Drawing on the theme of Livia Alexander’s and Nat Muller’s exhibition “Customs Made: Quotidian Practices and Everyday Rituals” at the Maraya Art Centre, Encounter: Listening to the City explores how individuals carve out autonomous spaces of agency and self-expression and forge new communities in a rapidly changing urban environment.
Sound, music and the spoken voice can create spaces of nostalgia, belonging and reflection. Artists can transform and subvert meanings. Sounds, like rituals, can become a space where private meets public. The public can weave their individual beliefs into the fabric of the city they inhabit. Present and past meet aurally; a snatch of tune or a once familiar sound can trigger a memory. Using our auditory sense can make us more aware of ourselves, it can feel, intimate, almost covert or solipsistic.
Encounter invites the public to experience and engage with the sound installations presented in the Maraya Art Park in shipping containers, covered walkways and other sites. The artists in this exhibition conduct research into belief systems, vernacular and popular culture, observing culture’s propensity towards transmutation. Music and rituals remake and strengthen social bonds.
In taxis, shops, malls, cars, the street, there is an eclectic soundtrack to the mingle of cultures and histories found together in the Emirates. Music reinforces a connection with ‘home’ which is not the Emirates for the vast majority of its population. Music transcends national boundaries. Throughout history musical influences have effortlessly permeated borders, allowing cultures to seep into each other. With the advent of YouTube, the international cross-fertilisation of musical and dance genres is ever-accelerating. The playing field has been leveled between high and low, pop and folk, world-famous and unknown, mainstream and niche, global and local; dance crazes spread across the globe like wildfire.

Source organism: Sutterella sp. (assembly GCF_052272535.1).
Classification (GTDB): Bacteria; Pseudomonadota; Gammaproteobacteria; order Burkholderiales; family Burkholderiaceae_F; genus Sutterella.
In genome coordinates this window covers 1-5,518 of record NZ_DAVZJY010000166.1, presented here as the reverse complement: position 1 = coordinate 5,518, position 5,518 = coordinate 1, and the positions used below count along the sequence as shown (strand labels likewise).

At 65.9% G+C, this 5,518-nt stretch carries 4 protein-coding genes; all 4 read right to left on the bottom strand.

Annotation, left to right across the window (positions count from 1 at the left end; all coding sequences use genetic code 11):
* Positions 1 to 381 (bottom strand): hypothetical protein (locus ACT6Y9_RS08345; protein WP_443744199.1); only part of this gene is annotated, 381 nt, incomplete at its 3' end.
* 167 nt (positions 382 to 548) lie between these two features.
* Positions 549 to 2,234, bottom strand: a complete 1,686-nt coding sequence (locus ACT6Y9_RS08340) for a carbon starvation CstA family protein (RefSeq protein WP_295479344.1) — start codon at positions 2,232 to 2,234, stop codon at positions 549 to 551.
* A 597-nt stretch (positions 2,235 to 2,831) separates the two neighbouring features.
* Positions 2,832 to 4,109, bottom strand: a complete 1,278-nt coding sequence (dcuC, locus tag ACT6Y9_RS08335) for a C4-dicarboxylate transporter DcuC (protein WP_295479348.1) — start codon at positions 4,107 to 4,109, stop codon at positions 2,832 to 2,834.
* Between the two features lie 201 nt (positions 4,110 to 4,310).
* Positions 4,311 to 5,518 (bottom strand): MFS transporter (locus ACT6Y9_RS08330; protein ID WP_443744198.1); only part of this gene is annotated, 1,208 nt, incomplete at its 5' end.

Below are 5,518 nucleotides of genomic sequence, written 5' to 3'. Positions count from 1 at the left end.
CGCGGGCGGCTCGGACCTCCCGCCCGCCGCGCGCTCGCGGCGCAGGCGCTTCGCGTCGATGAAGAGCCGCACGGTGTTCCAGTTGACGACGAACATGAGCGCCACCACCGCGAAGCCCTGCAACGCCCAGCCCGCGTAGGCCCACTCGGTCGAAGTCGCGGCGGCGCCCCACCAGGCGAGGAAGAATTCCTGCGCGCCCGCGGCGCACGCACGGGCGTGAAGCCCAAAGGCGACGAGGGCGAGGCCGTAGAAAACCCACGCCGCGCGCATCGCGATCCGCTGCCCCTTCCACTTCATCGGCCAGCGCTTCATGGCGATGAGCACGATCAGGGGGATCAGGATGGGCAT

Sound is a way to communicate without the necessity of language. It sends a universal, inescapable message, be it an emergency vehicle siren or a human scream. Language, however, is at the core to self-expression and identity. In the UAE, where you hear many different languages, communication is not always a smooth path and so hybrid forms of communication emerge.
These artists are interested in elements that can be arranged or eroded by the individual within state-controlled parametres to create moments of joy, community, nostalgia, homesickness, contemplation or peace. Individuals negotiate the semi-public spaces of corniche, park, malls, courtyards, cars and overlay them with their own soundscape, often using smartphone technology. Some of these artists are interested in how sound can be used in the reoccupying of space that has been taken. They observe the rapid destruction and remaking of the environment, imagining science fictive outcomes.
Curated by Dr. Alexandra MacGilp
Hans Rosenstrom, Hind Mezaina, Joe Namy, Kapwani Kiwanga, Maitha Demithan, Deniz Uster, Ala Ebtekar
Maraya Art Park
Al Majaz Waterfront,